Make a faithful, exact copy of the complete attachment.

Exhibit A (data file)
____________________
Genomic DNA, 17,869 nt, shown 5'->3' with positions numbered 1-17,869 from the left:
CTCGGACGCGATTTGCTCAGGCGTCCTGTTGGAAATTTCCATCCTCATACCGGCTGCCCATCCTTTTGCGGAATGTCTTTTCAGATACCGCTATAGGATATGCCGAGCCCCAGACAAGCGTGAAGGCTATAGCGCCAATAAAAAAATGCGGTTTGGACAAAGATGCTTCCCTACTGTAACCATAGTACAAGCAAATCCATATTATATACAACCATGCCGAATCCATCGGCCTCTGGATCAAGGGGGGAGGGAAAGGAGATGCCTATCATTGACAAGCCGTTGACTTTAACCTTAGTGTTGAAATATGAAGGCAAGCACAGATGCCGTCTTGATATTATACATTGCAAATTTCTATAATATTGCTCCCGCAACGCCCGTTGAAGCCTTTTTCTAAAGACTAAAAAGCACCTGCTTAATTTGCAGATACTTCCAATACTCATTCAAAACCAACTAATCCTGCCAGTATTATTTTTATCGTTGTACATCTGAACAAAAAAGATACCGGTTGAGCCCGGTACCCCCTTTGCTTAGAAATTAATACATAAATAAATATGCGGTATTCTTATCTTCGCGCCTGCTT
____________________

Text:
Genomic DNA, 17,869 nt, shown 5'->3' with positions numbered 1-17,869 from the left:
CTCGGACGCGATTTGCTCAGGCGTCCTGTTGGAAATTTCCATCCTCATACCGGCTGCCCATCCTTTTGCGGAATGTCTTTTCAGATACCGCTATAGGATATGCCGAGCCCCAGACAAGCGTGAAGGCTATAGCGCCAATAAAAAAATGCGGTTTGGACAAAGATGCTTCCCTACTGTAACCATAGTACAAGCAAATCCATATTATATACAACCATGCCGAATCCATCGGCCTCTGGATCAAGGGGGGAGGGAAAGGAGATGCCTATCATTGACAAGCCGTTGACTTTAACCTTAGTGTTGAAATATGAAGGCAAGCACAGATGCCGTCTTGATATTATACATTGCAAATTTCTATAATATTGCTCCCGCAACGCCCGTTGAAGCCTTTTTCTAAAGACTAAAAAGCACCTGCTTAATTTGCAGATACTTCCAATACTCATTCAAAACCAACTAATCCTGCCAGTATTATTTTTATCGTTGTACATCTGAACAAAAAAGATACCGGTTGAGCCCGGTACCCCCTTTGCTTAGAAATTAATACATAAATAAATATGCGGTATTCTTATCTTCGCGCCTGCTT